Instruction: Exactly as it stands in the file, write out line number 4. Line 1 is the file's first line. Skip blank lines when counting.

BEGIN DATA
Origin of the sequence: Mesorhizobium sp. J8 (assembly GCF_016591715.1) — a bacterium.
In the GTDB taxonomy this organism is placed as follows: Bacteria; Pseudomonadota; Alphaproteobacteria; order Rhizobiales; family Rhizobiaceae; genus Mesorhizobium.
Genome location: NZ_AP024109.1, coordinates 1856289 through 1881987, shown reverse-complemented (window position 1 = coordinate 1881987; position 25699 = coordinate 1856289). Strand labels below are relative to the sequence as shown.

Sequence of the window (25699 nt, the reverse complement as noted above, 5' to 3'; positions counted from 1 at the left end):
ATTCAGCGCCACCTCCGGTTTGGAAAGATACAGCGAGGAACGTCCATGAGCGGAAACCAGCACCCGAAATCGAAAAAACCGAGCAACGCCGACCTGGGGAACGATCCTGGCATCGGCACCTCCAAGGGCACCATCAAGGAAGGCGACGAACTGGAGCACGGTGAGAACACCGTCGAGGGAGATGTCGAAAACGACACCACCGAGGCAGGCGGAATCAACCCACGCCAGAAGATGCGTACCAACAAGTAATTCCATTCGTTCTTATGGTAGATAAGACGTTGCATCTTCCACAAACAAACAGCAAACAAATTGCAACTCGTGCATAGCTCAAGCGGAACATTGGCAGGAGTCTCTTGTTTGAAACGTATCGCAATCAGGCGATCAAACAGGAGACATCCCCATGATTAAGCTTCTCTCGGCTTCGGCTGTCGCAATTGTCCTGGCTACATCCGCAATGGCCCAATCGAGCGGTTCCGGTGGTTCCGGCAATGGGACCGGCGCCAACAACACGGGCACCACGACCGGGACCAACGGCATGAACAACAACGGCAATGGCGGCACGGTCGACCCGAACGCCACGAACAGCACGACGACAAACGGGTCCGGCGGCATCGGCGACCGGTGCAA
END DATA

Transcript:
Sequence of the window (25699 nt, the reverse complement as noted above, 5' to 3'; positions counted from 1 at the left end):